VATICAN CITY — Pope Francis urged Lutherans to set aside doctrinal differences Thursday and work with Catholics to care for the poor, the sick and refugees as he laid out his vision for greater communion before his visit to Sweden later this month.
Francis greeted about 1,000 Lutherans who were visiting the Vatican on an ecumenical pilgrimage. They had arrived in Rome from Germany, where Martin Luther famously sparked the Protestant Reformation by nailing his 95 theses to a church door to challenge the abuses of the Catholic Church.
Francis will mark the 500th anniversary of the start of the Reformation with his Oct. 31-Nov. 1 visit to Sweden, where he will participate in an ecumenical service with the Lutheran World Federation.
Like his predecessors, Francis has reached out to Protestants, Orthodox and other Christians to heal Christianity’s divisions. But unlike his predecessors, Francis has said theological differences should be put aside so Christians can work together on issues of pressing social concern, including caring for the poor, the environment and helping Christians under assault in Iraq and Syria.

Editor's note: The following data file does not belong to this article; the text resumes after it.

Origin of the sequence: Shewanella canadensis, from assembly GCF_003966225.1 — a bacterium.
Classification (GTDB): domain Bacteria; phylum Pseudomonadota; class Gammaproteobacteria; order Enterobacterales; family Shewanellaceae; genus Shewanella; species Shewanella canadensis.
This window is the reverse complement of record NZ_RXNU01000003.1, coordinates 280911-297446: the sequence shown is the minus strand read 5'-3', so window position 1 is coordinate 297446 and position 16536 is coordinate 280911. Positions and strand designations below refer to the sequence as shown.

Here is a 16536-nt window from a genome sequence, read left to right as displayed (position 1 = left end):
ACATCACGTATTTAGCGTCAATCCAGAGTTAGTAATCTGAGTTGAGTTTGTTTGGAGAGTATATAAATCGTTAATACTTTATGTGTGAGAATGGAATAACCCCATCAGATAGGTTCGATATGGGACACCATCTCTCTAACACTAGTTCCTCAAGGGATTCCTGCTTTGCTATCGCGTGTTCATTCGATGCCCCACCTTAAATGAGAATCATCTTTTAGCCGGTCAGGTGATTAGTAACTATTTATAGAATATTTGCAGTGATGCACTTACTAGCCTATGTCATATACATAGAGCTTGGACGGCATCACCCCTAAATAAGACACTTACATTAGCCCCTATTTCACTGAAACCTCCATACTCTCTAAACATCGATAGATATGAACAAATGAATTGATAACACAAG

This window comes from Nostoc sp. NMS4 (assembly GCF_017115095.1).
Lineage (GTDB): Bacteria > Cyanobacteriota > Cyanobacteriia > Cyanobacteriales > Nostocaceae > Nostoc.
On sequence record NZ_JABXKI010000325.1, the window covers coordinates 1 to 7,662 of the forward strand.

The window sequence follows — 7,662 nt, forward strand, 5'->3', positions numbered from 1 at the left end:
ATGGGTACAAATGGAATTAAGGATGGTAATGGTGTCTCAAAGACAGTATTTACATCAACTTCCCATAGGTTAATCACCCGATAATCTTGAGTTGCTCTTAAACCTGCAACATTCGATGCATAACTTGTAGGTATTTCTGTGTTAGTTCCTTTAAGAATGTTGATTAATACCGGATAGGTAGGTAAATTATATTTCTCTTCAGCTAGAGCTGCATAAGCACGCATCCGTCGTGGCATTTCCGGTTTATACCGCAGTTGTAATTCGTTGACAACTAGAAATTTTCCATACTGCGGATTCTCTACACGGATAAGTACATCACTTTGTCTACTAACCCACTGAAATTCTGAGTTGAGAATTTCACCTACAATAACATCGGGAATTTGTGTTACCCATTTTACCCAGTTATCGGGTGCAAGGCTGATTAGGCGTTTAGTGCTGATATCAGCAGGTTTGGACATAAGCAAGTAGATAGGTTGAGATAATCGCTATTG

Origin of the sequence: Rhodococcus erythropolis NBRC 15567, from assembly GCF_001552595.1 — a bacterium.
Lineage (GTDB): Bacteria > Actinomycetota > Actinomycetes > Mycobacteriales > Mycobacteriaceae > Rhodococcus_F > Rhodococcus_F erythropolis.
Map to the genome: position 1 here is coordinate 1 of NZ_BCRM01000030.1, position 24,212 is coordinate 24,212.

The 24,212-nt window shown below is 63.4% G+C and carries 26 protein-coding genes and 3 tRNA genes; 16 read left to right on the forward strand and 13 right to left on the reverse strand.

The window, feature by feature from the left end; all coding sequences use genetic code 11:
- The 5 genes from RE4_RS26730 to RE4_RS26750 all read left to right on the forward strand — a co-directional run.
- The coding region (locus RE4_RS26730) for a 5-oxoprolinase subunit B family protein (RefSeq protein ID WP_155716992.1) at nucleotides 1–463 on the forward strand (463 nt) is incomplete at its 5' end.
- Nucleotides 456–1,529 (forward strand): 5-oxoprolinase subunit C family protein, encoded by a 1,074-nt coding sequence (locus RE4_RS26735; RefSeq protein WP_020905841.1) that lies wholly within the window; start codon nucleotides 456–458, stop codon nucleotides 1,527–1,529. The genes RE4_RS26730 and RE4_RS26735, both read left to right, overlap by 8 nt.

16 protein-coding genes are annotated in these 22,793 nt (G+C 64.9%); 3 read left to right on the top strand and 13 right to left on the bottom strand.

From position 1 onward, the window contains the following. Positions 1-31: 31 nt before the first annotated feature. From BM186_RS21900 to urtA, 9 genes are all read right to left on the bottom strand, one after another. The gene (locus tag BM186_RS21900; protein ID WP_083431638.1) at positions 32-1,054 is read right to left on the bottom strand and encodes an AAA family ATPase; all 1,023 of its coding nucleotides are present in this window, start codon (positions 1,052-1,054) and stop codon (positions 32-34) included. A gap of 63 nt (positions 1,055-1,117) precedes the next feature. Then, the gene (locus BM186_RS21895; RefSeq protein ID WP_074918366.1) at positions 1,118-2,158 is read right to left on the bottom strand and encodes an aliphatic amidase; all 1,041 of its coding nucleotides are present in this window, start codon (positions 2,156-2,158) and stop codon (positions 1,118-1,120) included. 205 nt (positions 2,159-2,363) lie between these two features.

“While the theologians work for dialogue in the doctrinal camp, it’s up to you to search insistently for occasions to meet, know one another better, pray together and offer help for one another and all those in need,” Francis told the delegation. “Putting ourselves at the service of the neediest gives us the experience of already being united: God’s mercy unites us.”
Francis’ outreach to the Lutherans, in particular, has been criticized as going too far. In November, he seemed to suggest a Lutheran woman married to a Catholic man could receive Communion, saying: “Speak with the Lord and go forward.” He stressed, however, that he had no authority to grant such permission.
In January, a Finnish Lutheran delegation visiting Rome reported that its members received Communion offered by Catholic priests in St. Peter’s Basilica. A Catholic Church spokesman in Finland said that it was a mistake.
Francis has roiled conservatives and traditionalists over his interpretation of core doctrine about access to Catholic sacraments, including for divorced and civilly remarried Catholics.